A century ago when carpenters and cabinet makers used to make both furniture and the casket, it was not uncommon for undertakers to be in the furniture business, and or vice versa. Today caskets and furniture are made in different plants and by different companies.
Five generations of one family - the Strider family - either have been, or are now, connected with the ownership and operations of the undertaking business.
The story of the origin of this thriving business dates back to some 34 years after the establishment of one of the first, if not the first funeral undertaker or mortician, who was appointed for the town of Boston, Mass., by the Boston Board of Health in June 1816.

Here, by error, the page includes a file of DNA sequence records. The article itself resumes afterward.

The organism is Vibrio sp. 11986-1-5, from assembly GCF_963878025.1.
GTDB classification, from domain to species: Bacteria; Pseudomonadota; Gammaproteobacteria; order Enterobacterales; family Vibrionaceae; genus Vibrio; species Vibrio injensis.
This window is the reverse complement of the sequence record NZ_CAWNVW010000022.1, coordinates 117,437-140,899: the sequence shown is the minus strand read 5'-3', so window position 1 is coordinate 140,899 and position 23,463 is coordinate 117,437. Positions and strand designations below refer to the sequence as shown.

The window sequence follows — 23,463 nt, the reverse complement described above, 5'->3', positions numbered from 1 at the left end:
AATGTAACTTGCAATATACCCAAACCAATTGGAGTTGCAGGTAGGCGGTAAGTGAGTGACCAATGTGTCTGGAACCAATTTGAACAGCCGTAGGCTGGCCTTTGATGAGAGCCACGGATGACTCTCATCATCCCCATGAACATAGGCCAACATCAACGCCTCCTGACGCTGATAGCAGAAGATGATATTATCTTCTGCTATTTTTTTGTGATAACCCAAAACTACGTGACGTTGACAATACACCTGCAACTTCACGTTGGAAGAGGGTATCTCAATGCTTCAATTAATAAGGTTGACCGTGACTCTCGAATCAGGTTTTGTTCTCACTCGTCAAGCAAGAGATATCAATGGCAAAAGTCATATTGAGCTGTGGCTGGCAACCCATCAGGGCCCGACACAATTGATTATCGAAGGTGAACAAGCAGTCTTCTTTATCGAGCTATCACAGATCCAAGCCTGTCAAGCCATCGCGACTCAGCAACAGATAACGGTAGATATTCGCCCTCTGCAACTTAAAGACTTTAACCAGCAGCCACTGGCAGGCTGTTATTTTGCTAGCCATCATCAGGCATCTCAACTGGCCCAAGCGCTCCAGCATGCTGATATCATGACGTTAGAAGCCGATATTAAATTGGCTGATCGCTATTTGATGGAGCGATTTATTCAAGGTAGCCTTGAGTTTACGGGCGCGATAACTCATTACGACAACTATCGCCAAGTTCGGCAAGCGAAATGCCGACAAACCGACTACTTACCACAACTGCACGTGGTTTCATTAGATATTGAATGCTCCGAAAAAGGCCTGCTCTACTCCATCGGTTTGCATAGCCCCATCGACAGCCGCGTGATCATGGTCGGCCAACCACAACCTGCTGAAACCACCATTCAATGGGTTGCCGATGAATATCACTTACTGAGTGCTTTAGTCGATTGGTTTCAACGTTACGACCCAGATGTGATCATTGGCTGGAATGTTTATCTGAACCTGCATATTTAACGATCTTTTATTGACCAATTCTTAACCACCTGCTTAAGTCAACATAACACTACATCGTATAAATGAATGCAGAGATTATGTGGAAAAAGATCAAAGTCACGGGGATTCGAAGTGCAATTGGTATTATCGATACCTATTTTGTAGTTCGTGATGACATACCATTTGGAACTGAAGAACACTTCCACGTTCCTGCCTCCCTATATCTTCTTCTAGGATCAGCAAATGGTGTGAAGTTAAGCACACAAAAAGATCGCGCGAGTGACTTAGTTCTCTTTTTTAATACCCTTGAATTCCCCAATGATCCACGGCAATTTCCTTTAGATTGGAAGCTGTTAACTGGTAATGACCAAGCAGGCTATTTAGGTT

It was in 1850 that L.L. Sadler of Charles Town, opened a small undertaking business in a small framed building. The most noteworthy event, and certainly the one that claimed the widest attention, was his handling of the funeral of John Brown, on Dec. 2, 1859, after the fiery abolitionist had been tried for treason in the Jefferson County Court House and hanged from a tree in Charles Town.